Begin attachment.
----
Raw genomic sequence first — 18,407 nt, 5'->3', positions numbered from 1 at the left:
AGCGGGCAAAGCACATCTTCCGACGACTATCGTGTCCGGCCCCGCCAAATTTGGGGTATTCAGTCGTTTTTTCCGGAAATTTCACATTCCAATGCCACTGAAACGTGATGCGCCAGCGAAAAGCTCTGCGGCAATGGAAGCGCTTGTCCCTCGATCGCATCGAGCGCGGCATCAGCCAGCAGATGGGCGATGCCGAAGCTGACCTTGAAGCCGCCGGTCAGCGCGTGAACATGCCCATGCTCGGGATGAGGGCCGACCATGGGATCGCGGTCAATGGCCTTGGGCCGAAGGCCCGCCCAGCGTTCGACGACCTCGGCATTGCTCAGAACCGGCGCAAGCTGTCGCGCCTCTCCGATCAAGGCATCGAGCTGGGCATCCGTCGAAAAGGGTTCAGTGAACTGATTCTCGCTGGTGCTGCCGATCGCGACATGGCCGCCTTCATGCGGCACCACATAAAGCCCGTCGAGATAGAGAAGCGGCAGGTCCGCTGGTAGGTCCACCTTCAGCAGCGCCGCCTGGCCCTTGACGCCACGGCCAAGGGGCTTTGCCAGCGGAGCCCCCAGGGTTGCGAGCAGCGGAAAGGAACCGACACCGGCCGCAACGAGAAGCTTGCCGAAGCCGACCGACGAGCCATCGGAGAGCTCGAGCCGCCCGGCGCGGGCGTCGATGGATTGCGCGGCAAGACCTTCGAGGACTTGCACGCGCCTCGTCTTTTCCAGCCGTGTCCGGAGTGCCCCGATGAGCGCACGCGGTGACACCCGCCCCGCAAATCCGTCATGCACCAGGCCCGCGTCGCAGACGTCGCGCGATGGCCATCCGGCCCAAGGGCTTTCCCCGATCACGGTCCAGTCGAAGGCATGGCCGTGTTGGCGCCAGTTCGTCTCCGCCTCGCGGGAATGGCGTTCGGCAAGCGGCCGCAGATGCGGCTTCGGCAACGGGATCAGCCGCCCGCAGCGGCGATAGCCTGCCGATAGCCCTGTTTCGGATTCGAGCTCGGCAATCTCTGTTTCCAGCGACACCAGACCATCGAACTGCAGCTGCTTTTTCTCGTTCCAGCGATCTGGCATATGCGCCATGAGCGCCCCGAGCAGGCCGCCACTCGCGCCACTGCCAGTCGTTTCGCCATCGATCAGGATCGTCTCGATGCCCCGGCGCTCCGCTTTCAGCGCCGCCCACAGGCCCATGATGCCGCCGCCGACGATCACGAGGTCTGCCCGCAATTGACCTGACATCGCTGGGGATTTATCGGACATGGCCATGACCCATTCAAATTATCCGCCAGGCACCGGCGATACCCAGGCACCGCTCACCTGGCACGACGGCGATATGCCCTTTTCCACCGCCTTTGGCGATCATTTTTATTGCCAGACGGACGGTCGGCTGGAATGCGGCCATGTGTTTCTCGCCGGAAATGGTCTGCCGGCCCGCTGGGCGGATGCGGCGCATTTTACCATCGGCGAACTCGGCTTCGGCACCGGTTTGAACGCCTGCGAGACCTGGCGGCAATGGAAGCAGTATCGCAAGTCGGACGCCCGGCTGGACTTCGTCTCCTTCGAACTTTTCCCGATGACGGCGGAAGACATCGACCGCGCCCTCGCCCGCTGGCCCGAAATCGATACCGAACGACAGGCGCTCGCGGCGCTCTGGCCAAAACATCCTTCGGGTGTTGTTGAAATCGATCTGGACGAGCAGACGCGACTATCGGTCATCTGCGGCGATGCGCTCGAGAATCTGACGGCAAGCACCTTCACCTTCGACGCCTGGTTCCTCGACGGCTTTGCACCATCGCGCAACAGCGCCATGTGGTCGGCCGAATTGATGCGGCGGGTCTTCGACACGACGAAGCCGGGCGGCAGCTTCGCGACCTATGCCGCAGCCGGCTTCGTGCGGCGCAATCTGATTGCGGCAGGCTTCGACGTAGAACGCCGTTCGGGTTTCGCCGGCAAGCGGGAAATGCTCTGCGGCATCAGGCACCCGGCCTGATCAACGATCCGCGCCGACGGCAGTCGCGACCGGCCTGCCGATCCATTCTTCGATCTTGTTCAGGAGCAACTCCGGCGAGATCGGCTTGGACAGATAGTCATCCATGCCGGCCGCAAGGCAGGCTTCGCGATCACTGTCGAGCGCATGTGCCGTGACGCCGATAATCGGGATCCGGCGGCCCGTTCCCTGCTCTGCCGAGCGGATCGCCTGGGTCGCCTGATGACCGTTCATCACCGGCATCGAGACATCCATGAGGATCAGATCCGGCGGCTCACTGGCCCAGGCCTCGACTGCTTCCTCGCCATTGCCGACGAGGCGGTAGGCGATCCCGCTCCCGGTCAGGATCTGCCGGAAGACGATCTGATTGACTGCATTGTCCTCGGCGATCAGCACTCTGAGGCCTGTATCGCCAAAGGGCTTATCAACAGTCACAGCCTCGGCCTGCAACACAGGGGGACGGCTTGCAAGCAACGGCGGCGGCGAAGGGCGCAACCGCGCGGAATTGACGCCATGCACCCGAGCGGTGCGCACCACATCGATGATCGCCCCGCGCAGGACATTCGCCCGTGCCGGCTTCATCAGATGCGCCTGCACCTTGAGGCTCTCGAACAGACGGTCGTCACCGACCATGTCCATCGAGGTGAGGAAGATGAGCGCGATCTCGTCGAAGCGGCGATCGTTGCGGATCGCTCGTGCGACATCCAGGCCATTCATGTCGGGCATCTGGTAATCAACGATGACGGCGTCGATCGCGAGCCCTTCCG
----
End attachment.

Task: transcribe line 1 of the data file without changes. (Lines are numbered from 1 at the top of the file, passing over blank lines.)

Raw genomic sequence first — 18,407 nt, 5'->3', positions numbered from 1 at the left: